Provincials of Paros, my wife Elizabeth and I don’t often get the opportunity to strut our stuff in the great world. So when Nikos Sarris and I were invited to present a paper at the big conference in Rome on Odysseus Elytis, we jumped at the chance. Nikos and Marialena’s five-month-old son became the conference’s mascot, and indeed his infant cheer brought good luck.
Nikos and I started translating Elytis in 1974. In 1979 Elytis won the Nobel Prize for Literature, and in 1997 Johns Hopkins published our Collected Poems of Odysseus Elytis (revised and expanded in 2004), which has received much praise. We have also published articles about him and translations of him in many periodicals in Greece and America, and consequently we were well known to the other participants.
The conference was held at Rome’s great university La Sapienza, which was founded in 1303 by Pope Boniface VIII; Dante, who hated him for power grasping, damned Boniface to hell before he had properly died. The organizer was Paola Minucci, a professor at the university specializing in translation, whom I first met at the House of Literature in Lefkes in August. Her energy, efficiency, patience, and kindness made it all work; she is also a renowned translator of Elytis into Italian.
Most of the guests stayed four nights in a hotel near the university, and we ate all our meals together. We philologists, translators, poets, and critics had a love of literature and especially Elytis in common, and discussion was extensive, if sometimes contentious; I think we all made some new friends and got new ideas, based on our common interests. Half of us were from Greece, and half from Italy, and Greek and Italian were the conference’s two languages. It seemed very strange to me to be sitting at lunch with a table of Italians, sweating under my small command of their beautiful language, only to find they could all speak Greek.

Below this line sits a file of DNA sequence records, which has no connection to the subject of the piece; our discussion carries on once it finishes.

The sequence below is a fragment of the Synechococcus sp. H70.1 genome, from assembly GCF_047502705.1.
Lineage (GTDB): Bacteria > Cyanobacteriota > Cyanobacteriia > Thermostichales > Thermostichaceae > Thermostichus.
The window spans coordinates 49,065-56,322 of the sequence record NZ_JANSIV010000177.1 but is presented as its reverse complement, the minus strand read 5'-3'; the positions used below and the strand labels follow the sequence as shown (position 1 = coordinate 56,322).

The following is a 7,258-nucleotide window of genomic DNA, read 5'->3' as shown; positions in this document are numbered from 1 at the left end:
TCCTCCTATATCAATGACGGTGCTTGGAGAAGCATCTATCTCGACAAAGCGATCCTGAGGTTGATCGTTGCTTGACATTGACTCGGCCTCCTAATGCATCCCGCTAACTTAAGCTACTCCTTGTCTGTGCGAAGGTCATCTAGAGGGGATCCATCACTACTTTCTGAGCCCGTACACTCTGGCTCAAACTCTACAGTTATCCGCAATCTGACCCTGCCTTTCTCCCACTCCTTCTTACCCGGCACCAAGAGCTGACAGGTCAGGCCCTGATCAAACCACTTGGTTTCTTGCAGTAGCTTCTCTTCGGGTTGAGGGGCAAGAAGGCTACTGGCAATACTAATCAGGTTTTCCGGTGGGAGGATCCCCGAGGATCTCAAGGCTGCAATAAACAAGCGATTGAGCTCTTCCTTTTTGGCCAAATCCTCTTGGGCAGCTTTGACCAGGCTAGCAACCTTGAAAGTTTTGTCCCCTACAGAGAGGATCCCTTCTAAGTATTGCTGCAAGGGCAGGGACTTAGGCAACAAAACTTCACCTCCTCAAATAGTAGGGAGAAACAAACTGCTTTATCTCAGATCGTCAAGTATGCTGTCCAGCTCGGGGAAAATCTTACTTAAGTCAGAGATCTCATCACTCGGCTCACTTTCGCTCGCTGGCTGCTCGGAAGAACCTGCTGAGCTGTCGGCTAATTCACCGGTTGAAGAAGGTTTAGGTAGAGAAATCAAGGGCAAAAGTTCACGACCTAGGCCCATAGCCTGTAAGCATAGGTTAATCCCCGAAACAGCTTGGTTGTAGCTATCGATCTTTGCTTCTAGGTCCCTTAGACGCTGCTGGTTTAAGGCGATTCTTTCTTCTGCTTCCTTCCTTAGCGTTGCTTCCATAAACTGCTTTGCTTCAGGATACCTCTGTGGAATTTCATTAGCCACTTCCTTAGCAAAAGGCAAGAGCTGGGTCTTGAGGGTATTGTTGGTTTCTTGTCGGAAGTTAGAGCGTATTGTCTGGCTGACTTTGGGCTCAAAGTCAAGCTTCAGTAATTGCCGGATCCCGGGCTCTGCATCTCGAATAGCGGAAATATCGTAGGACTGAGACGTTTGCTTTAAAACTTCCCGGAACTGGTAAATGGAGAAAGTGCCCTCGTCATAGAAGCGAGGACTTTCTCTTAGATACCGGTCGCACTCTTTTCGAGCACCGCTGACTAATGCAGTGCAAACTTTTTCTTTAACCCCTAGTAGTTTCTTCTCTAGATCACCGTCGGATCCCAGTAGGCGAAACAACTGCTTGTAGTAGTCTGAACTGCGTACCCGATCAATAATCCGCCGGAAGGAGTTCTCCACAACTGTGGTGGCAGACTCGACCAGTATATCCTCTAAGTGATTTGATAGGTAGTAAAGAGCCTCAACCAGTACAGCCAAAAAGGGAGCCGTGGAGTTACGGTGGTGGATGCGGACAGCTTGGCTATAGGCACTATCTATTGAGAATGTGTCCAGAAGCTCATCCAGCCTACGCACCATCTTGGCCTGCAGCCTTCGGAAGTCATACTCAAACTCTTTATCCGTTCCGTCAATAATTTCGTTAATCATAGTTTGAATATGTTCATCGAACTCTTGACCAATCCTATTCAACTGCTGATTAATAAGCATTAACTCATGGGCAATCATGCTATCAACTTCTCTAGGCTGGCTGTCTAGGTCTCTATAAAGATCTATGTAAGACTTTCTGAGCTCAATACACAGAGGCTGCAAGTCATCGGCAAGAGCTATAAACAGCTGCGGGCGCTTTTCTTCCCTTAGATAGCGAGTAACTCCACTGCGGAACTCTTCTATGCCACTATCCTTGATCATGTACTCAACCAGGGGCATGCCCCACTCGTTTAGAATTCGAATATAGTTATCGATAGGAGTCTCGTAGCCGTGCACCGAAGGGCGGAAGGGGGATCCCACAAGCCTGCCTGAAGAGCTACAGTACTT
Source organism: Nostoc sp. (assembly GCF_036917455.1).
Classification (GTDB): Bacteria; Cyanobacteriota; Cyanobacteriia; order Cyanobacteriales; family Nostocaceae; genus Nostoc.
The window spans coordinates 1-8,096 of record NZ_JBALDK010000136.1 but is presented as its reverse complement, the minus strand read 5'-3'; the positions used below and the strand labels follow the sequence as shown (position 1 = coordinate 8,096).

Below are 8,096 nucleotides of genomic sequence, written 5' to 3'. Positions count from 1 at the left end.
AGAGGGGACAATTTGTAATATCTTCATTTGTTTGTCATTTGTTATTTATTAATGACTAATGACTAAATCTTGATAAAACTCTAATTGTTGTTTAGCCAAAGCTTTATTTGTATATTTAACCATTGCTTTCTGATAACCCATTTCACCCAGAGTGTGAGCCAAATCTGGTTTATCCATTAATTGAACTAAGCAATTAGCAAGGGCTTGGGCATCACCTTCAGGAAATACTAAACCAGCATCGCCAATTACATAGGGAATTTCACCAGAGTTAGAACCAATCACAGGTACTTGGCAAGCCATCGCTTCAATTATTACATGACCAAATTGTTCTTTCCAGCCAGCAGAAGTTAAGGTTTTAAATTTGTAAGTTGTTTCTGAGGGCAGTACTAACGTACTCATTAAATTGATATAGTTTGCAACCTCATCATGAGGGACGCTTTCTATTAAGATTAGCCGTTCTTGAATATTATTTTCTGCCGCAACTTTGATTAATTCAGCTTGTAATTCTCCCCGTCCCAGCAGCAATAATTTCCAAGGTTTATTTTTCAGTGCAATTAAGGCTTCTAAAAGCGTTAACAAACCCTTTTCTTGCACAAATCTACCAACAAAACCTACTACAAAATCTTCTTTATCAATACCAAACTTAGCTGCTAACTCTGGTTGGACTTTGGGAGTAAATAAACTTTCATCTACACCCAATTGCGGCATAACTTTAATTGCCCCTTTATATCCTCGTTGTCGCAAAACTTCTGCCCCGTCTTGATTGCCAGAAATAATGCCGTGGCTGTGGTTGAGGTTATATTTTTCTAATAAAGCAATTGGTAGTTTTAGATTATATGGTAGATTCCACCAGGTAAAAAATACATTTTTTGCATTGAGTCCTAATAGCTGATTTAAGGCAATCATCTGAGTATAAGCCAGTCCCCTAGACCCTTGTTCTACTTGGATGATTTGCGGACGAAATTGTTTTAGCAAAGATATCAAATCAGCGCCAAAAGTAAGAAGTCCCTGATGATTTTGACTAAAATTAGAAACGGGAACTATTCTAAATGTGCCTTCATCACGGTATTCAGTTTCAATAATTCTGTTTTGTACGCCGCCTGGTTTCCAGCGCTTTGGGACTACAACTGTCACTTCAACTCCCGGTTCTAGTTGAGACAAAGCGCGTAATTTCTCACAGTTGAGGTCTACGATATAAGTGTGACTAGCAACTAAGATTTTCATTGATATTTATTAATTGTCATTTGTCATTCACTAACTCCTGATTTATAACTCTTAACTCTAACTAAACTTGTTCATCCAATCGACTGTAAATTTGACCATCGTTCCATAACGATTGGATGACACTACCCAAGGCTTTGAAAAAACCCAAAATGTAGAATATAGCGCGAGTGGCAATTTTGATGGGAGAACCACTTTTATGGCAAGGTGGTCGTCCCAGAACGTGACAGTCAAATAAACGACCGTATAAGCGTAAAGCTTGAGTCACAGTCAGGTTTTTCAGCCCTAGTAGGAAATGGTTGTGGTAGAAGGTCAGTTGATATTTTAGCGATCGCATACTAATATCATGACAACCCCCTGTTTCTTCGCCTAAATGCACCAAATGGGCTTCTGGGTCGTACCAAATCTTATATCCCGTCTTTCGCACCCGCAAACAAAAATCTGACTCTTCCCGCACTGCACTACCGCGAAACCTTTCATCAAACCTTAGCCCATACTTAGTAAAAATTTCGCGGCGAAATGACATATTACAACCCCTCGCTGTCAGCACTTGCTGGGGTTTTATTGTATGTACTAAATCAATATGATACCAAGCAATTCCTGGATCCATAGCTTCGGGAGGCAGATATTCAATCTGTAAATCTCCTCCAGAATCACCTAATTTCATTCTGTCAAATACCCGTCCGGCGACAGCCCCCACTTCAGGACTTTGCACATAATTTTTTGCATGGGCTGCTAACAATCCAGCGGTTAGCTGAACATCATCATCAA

The conference took place at the Athens Theatre, in the middle of the university, and over three days we heard over thirty-five papers. The hall was generally crowded with lovers of Elytis. Both Nikos and I did well, partly because we stayed within our allotted time (I read my paper, Beyond the Sunset: the Journey of Elytis’ Late Trilogy, in multisyllabic Greek). We also participated in a reading of Elytis’ throbbing love poem, The Monogram, in the half dozen European languages in which it appears in a new book; Elytis sounds very musical in Russian. The papers will be published next year.
Among other events were a buffet dinner at the residence of the Cypriot Ambassador to Italy (a nice place), a dinner in a taverna near the Vatican sponsored by the Greek ambassador, and a concert and reading at the Pietro da Cortona hall of the Capitoline Museum; the room was hung with Italian Baroque paintings, the best, of course, by Pietro da Cortona. The beautiful Piazza di Campidoglio – the hill was chief of ancient Rome’s seven, where Jupiter’s great temple reigned – was laid out and designed by Michelangelo, and in the warm evening light looked very festive, even though Marcus Aurelius’ bronze equestrian statue is only a copy. The concert featured the beautiful voice of Spyros Sakkas, accompanied at the piano by Giorgos Kouroupos; the songs, all setting Elytis’ words, were by Theodorakis, Hadjidakis, and Kouroupos himself (he and Sakkas have put out a CD of his songs). Elytis’ lovely widow, the poet Ioulita Iliopoulou, undertook the readings (earlier she presented a paper, and was generally and gracefully at the centre of things). It was an exhausting schedule, but not a dull one.
The day before, I must admit, Nikos sang an Elytis setting to a Byzantine melody, with me at the upright piano.
When Nikos and I began translating Elytis, we had no idea – who did? – that he would become Greece’s National Poet, and Elytis himself was certainly no nationalist. But he has, and that is probably because he embraced so much of the Greek heritage, is so full of hope, and uses more Greek words than any other poet; his language is suffused with the whole history of Greek. The Gloria section of the Axion Esti is almost a compendium of the Greek tradition, published at a time when Greeks were unsure of it. It is this richness that makes Elytis so difficult to translate, and that gives his translators – ten of them at this conference – headaches.
But whoever said great poetry must be easy? And Elytis published great poetry for more than sixty years. Here is a bit from his last and posthumous volume, From Close By:
Worldly things are sad. And also those outside
God has a lack of the living and has enclosed us in a little monastery
As if in a chicken coop lest we leave him. But
We do leave.
But he hasn’t left, and I am sure there will be more conferences on him: he is inexhaustible. And if the next one is as stimulating, productive, and enjoyable as this one, count me in.